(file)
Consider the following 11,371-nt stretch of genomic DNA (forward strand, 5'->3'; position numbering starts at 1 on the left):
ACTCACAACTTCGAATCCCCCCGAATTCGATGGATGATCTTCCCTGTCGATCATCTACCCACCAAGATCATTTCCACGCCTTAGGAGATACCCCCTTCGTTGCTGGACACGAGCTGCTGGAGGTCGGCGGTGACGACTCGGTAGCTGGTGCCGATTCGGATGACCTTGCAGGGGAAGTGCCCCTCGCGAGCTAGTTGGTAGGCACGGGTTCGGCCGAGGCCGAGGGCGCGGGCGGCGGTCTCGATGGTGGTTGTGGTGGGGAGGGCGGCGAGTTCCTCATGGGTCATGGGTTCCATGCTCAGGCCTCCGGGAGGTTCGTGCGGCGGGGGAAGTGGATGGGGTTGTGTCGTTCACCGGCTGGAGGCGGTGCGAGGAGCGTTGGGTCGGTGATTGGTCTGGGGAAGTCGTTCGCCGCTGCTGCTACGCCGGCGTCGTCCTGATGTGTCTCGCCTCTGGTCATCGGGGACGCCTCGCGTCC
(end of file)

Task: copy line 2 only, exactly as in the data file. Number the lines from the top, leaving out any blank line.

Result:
ACTCACAACTTCGAATCCCCCCGAATTCGATGGATGATCTTCCCTGTCGATCATCTACCCACCAAGATCATTTCCACGCCTTAGGAGATACCCCCTTCGTTGCTGGACACGAGCTGCTGGAGGTCGGCGGTGACGACTCGGTAGCTGGTGCCGATTCGGATGACCTTGCAGGGGAAGTGCCCCTCGCGAGCTAGTTGGTAGGCACGGGTTCGGCCGAGGCCGAGGGCGCGGGCGGCGGTCTCGATGGTGGTTGTGGTGGGGAGGGCGGCGAGTTCCTCATGGGTCATGGGTTCCATGCTCAGGCCTCCGGGAGGTTCGTGCGGCGGGGGAAGTGGATGGGGTTGTGTCGTTCACCGGCTGGAGGCGGTGCGAGGAGCGTTGGGTCGGTGATTGGTCTGGGGAAGTCGTTCGCCGCTGCTGCTACGCCGGCGTCGTCCTGATGTGTCTCGCCTCTGGTCATCGGGGACGCCTCGCGTCC